Direct-Pay in Medical Care

Direct-pay simply means paying directly for services, just like we pay for most things in life.  Direct-pay seems like a new concept in medical care, but, before modern insurance, most medical care was done this way.

Direct-pay is also referred to as direct care, direct primary care (DPC), cash-pay, cash-only, private-pay, third-party-free.  People that pay for their own care are often referred to as self-pay or self-insured.

Some direct-pay facilities (e.g. direct primary care) require a membership, but most direct-pay facilities are not concierge practices, which provide VIP services for an expensive membership fee.

Read below to learn more details about the benefits of direct-pay in medical care.

Why Direct-Pay?

The concept of direct-pay has become popular in medical care, representing a small, but growing movement.  What is it, and why has it become popular?

The concept of direct-pay simply means paying for things directly, rather than having some third party pay for it.  This concept is not at all foreign; we pay for most things directly--groceries, gas, clothing, etc.  Of course, we don't typically say we are going to a direct-pay grocery store, for instance, because essentially all grocery stores operate on the same payment model.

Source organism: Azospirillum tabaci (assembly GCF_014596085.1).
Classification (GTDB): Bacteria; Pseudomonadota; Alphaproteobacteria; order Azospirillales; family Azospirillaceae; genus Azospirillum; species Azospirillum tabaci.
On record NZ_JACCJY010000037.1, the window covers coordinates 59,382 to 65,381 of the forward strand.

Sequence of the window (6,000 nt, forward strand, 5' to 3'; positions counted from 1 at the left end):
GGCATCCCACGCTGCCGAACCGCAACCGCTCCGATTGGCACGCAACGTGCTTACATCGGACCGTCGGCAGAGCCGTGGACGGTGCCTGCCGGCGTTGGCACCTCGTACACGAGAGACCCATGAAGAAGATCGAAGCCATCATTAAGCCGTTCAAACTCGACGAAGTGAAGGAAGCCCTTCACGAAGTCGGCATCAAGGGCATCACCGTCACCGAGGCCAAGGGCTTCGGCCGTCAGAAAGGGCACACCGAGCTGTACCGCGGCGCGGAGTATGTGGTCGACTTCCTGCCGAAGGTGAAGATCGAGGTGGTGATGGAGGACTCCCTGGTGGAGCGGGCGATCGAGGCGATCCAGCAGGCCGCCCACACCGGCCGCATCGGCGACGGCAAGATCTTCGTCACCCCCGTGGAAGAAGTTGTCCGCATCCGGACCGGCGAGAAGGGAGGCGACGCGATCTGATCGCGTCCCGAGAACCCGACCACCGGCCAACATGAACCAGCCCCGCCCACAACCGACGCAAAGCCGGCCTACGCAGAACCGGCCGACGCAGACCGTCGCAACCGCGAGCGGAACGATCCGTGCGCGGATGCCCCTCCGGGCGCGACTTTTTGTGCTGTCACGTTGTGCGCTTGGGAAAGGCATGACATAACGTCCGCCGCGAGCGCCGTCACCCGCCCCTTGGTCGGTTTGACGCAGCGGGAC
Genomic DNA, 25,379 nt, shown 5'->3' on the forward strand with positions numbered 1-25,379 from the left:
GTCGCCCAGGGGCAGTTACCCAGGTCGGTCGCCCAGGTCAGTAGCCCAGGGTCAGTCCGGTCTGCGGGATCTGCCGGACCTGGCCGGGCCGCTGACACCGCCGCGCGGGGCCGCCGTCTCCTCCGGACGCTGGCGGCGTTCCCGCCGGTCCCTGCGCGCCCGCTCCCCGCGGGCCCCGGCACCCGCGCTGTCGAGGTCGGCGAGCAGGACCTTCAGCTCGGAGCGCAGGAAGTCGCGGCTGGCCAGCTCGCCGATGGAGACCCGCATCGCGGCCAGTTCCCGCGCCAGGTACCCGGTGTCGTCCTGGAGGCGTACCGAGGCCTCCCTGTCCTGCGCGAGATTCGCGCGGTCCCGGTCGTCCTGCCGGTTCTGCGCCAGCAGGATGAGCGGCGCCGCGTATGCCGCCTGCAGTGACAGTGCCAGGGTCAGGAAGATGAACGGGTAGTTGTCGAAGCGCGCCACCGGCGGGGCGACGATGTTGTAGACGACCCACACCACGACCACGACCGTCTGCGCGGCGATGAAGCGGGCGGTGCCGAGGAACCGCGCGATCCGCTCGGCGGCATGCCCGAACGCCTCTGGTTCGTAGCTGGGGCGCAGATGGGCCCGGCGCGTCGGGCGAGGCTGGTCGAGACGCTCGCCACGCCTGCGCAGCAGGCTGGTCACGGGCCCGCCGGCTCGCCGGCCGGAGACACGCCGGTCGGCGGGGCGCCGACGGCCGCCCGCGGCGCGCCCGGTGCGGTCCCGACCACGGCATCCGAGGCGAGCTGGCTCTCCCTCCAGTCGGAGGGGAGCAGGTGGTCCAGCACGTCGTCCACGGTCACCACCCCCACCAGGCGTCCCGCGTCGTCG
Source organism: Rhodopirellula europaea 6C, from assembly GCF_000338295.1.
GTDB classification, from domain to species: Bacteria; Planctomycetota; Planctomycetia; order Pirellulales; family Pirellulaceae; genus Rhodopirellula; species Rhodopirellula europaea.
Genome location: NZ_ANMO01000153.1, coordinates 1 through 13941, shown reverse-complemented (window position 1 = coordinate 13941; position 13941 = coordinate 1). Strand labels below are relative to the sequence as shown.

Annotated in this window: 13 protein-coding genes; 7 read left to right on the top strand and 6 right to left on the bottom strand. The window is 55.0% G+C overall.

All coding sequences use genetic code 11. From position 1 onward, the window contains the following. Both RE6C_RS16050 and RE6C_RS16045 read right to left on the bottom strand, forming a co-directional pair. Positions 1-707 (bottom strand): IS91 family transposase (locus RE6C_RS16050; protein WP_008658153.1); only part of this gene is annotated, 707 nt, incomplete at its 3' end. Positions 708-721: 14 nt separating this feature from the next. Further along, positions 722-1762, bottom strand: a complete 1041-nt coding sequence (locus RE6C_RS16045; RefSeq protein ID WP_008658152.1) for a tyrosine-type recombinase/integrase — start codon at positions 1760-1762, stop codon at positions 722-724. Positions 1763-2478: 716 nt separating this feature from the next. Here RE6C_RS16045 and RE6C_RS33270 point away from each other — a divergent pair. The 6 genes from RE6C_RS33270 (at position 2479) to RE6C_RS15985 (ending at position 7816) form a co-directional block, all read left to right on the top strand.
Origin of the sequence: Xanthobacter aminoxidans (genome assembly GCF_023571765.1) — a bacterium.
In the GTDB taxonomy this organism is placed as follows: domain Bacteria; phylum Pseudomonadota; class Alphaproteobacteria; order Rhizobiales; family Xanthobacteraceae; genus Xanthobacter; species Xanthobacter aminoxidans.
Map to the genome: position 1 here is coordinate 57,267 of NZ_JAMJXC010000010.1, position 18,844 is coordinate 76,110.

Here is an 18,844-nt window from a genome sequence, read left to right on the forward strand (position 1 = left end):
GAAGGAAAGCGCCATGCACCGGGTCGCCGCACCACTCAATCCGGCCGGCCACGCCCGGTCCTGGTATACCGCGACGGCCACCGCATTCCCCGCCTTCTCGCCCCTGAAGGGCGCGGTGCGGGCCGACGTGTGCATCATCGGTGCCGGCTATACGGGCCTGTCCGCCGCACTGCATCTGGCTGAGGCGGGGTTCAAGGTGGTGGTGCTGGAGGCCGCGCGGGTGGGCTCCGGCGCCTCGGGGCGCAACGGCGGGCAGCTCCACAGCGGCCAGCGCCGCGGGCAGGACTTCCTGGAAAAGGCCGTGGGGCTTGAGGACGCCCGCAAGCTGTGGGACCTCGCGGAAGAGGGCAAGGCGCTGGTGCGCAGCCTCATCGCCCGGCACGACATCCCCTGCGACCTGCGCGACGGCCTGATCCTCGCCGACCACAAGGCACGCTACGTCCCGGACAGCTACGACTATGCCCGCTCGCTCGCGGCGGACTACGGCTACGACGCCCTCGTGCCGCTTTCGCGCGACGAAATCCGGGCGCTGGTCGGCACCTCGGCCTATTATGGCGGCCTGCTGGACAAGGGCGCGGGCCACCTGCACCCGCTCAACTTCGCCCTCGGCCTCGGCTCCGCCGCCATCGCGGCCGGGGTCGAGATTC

However, medical care is a special beast.  It has become so messed up that the usual way of paying for care is a complicated third-party payment system.  Doctors and other medical facilities contract with insurers and the government to get paid for their services.  Patients buy health insurance or get government coverage; these insurers or government then pay the doctor or other medical facility.  In all this mess, there are negotiations, regulations, rationing of care, restrictions of networks, and on and on.

Since third-party payment is the usual in medical care, we have to make a distinction when talking about medical care that patients pay for directly--hence the term direct-pay.

There are some variations on the direct-pay model, but for simplicity, just understand that it means the patient pays the doctor or facility directly for whatever service is provided, usually paid at time of service.

This concept is revolutionary, but why?  Before about 1950, most medical care was paid directly, so this idea is nothing new.  And why should it matter how the medical care gets paid for?  We are all following the science and only providing the best medical care, right?  Right.